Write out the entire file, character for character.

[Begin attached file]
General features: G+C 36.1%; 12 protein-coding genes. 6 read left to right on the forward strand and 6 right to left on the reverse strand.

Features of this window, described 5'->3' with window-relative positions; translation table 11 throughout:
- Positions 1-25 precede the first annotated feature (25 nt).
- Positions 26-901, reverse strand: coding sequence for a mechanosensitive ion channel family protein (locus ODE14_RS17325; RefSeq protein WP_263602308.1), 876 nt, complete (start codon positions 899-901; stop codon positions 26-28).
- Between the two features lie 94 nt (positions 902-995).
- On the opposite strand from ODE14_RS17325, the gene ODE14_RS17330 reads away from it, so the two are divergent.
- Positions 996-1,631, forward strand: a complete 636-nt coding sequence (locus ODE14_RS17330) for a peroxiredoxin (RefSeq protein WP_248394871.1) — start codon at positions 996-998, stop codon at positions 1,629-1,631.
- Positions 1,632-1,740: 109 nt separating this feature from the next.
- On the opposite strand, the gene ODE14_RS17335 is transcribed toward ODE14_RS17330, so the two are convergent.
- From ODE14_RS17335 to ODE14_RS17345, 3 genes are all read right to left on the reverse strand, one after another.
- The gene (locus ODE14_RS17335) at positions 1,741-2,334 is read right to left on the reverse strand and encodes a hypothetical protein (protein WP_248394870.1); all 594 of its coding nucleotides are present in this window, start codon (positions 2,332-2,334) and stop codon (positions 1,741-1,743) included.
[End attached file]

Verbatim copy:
General features: G+C 36.1%; 12 protein-coding genes. 6 read left to right on the forward strand and 6 right to left on the reverse strand.

Features of this window, described 5'->3' with window-relative positions; translation table 11 throughout:
- Positions 1-25 precede the first annotated feature (25 nt).
- Positions 26-901, reverse strand: coding sequence for a mechanosensitive ion channel family protein (locus ODE14_RS17325; RefSeq protein WP_263602308.1), 876 nt, complete (start codon positions 899-901; stop codon positions 26-28).
- Between the two features lie 94 nt (positions 902-995).
- On the opposite strand from ODE14_RS17325, the gene ODE14_RS17330 reads away from it, so the two are divergent.
- Positions 996-1,631, forward strand: a complete 636-nt coding sequence (locus ODE14_RS17330) for a peroxiredoxin (RefSeq protein WP_248394871.1) — start codon at positions 996-998, stop codon at positions 1,629-1,631.
- Positions 1,632-1,740: 109 nt separating this feature from the next.
- On the opposite strand, the gene ODE14_RS17335 is transcribed toward ODE14_RS17330, so the two are convergent.
- From ODE14_RS17335 to ODE14_RS17345, 3 genes are all read right to left on the reverse strand, one after another.
- The gene (locus ODE14_RS17335) at positions 1,741-2,334 is read right to left on the reverse strand and encodes a hypothetical protein (protein WP_248394870.1); all 594 of its coding nucleotides are present in this window, start codon (positions 2,332-2,334) and stop codon (positions 1,741-1,743) included.